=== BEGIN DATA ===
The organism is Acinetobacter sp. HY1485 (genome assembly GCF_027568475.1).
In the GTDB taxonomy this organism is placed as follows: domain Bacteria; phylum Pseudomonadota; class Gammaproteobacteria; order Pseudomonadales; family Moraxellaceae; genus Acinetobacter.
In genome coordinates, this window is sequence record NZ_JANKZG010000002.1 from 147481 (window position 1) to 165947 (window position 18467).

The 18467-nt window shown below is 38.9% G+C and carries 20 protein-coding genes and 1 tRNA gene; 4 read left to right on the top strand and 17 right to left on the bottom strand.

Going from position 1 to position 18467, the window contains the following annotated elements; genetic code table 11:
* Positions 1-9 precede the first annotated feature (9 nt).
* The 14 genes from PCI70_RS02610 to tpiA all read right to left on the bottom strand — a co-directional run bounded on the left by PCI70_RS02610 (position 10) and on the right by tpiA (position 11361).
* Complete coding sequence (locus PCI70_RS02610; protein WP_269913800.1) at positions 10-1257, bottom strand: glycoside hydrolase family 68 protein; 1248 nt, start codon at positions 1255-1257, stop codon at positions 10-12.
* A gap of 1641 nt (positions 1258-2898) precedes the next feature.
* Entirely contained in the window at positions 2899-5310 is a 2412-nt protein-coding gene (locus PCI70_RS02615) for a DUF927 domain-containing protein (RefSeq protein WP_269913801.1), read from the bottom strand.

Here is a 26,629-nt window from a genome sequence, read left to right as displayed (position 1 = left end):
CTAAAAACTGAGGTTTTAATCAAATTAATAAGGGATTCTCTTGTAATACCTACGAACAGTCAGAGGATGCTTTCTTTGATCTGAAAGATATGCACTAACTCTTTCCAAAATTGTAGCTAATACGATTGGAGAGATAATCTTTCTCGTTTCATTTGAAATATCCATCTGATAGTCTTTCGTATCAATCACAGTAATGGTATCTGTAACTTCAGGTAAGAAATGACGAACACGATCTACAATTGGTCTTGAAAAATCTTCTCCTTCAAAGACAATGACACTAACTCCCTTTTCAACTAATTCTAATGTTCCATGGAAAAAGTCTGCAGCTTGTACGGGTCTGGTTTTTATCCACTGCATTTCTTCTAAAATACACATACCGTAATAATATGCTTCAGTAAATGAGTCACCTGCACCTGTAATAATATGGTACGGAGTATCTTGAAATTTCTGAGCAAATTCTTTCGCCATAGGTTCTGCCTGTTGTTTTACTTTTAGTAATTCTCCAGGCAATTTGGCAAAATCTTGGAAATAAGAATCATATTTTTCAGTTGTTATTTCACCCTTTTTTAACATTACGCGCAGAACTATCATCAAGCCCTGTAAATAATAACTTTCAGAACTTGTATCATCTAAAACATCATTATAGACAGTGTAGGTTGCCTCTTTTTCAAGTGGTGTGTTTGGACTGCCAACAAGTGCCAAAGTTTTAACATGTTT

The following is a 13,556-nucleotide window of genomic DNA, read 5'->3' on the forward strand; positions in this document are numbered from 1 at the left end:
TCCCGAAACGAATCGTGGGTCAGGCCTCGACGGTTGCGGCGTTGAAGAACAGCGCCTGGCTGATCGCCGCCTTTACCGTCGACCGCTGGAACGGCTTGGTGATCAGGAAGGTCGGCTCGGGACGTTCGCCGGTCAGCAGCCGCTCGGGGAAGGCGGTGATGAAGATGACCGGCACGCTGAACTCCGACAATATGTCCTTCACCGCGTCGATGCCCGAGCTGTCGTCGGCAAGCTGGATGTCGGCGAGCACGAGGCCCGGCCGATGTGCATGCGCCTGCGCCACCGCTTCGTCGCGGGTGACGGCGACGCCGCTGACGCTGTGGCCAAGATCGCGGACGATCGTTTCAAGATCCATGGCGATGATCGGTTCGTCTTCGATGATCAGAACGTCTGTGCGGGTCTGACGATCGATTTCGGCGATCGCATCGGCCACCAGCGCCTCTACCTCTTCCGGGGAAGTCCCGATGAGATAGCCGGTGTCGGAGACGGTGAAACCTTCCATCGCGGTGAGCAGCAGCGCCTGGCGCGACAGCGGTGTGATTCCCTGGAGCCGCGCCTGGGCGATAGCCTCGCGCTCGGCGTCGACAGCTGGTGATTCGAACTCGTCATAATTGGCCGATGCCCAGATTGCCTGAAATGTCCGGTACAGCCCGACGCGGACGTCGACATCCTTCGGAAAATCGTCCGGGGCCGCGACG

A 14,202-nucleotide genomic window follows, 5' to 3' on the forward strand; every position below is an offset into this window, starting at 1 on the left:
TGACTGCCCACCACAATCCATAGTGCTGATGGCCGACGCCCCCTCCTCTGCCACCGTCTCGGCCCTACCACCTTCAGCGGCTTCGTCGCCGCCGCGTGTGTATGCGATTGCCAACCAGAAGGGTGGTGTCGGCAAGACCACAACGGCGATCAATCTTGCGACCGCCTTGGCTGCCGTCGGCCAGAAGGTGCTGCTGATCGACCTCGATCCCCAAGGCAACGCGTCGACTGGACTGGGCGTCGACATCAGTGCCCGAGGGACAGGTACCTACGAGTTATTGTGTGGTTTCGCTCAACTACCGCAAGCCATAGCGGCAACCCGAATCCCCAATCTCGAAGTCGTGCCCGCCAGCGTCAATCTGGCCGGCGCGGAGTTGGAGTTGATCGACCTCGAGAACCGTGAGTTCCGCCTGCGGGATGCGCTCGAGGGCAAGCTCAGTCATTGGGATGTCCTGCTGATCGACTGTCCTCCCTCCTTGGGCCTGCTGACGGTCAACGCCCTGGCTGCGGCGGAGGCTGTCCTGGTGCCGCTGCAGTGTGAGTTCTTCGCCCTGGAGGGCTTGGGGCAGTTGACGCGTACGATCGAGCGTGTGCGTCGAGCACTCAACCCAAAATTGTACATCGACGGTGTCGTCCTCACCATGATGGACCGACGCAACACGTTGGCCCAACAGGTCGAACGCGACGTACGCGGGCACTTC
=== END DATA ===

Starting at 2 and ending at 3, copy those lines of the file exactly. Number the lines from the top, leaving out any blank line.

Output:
In the GTDB taxonomy this organism is placed as follows: domain Bacteria; phylum Pseudomonadota; class Gammaproteobacteria; order Pseudomonadales; family Moraxellaceae; genus Acinetobacter.
In genome coordinates, this window is sequence record NZ_JANKZG010000002.1 from 147481 (window position 1) to 165947 (window position 18467).